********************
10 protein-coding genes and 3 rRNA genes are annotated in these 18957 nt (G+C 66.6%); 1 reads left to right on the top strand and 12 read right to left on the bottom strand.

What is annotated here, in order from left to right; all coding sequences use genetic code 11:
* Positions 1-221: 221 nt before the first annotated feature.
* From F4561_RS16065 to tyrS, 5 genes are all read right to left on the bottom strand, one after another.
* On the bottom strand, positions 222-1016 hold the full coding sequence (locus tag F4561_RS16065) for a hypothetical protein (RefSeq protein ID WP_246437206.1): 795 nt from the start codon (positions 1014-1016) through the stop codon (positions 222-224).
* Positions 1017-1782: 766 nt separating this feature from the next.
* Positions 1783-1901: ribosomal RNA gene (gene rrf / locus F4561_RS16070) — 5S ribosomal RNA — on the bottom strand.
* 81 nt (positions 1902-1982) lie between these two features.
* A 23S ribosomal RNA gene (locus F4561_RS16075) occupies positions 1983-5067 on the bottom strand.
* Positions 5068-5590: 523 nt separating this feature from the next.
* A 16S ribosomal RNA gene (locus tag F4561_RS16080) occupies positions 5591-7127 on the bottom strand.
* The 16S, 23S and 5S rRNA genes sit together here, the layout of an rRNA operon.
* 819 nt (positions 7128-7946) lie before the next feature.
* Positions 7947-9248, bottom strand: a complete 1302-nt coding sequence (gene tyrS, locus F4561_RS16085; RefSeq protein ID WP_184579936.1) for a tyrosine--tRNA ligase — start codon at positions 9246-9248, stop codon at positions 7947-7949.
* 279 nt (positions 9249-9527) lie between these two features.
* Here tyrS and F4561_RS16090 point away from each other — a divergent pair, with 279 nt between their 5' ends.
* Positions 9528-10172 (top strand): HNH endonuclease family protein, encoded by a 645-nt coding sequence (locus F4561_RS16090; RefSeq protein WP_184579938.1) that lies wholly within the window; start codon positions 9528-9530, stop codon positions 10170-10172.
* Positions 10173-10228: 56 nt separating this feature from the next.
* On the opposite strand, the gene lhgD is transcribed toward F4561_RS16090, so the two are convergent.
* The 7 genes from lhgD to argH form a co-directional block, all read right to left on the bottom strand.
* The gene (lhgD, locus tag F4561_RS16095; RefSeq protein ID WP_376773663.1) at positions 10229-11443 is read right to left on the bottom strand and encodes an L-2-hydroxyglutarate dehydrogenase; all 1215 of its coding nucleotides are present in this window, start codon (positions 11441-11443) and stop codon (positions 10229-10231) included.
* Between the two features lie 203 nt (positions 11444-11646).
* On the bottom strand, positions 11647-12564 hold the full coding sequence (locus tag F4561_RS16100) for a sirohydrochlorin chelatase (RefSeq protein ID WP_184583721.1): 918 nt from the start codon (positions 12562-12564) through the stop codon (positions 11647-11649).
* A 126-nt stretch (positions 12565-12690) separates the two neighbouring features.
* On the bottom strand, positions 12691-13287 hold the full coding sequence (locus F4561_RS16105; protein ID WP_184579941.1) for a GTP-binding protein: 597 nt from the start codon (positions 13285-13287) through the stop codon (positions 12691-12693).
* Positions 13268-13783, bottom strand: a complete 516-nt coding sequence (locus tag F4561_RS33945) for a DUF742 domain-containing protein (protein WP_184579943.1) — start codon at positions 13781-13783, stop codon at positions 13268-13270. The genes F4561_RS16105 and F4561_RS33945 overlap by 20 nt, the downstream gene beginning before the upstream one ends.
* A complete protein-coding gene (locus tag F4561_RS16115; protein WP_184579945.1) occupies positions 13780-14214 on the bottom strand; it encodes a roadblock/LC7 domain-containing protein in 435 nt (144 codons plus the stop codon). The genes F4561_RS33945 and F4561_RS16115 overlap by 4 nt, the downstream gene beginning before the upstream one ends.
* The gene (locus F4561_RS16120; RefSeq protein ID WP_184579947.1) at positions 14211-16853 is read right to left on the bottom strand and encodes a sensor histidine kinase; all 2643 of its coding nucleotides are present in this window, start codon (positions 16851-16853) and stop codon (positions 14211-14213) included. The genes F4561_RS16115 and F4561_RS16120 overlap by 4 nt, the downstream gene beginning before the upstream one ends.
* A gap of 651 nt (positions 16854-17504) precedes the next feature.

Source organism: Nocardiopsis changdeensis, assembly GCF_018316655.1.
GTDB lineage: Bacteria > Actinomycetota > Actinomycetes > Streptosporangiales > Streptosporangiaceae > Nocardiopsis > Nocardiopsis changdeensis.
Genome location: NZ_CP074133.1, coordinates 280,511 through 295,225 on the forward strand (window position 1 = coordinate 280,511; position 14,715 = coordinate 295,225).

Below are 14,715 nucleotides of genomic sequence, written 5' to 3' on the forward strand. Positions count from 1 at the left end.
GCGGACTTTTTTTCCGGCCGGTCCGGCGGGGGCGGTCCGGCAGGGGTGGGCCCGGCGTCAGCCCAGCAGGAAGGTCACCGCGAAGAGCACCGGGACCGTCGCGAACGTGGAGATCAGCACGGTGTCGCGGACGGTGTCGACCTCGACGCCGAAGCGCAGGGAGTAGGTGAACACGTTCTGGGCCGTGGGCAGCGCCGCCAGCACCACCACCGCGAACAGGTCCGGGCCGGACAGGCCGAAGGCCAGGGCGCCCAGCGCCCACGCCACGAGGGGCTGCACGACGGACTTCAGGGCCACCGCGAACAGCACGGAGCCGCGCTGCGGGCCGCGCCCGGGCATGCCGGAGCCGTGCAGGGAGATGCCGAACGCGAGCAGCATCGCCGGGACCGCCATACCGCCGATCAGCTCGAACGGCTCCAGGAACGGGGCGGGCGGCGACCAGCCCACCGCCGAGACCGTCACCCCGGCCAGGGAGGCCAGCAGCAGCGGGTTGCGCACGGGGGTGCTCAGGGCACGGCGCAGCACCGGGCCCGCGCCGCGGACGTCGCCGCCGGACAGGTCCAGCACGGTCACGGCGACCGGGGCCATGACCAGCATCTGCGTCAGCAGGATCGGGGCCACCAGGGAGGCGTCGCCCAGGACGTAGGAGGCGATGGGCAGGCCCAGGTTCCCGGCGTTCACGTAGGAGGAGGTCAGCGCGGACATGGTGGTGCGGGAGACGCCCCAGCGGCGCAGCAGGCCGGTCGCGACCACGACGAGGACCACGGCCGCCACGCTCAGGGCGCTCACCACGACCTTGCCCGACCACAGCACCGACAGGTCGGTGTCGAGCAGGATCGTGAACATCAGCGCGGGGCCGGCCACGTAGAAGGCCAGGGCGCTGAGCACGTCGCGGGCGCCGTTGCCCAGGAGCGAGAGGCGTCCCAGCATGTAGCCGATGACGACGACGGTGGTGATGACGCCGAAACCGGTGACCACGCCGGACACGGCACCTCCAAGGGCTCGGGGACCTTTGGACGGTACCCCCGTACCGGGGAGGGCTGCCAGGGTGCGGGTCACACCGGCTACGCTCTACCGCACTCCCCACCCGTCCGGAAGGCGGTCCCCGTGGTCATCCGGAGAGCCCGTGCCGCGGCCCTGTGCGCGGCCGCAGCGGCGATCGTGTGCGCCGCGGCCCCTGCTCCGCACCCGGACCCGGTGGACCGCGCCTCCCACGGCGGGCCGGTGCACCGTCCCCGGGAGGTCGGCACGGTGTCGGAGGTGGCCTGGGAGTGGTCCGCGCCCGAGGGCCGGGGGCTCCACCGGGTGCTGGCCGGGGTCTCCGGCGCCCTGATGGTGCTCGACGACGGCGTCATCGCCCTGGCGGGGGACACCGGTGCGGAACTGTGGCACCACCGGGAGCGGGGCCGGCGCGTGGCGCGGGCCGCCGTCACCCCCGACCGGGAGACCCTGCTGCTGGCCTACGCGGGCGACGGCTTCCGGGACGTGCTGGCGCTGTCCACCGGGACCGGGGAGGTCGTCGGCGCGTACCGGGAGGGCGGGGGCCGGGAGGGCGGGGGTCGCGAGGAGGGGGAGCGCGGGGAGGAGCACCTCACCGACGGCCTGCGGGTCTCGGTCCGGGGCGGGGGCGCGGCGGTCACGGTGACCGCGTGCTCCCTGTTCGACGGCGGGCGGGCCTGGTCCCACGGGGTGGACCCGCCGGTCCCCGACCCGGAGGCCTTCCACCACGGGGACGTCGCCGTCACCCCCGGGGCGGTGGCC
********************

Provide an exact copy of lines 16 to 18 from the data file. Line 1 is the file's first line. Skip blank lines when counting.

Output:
* Here tyrS and F4561_RS16090 point away from each other — a divergent pair, with 279 nt between their 5' ends.
* Positions 9528-10172 (top strand): HNH endonuclease family protein, encoded by a 645-nt coding sequence (locus F4561_RS16090; RefSeq protein WP_184579938.1) that lies wholly within the window; start codon positions 9528-9530, stop codon positions 10170-10172.
* Positions 10173-10228: 56 nt separating this feature from the next.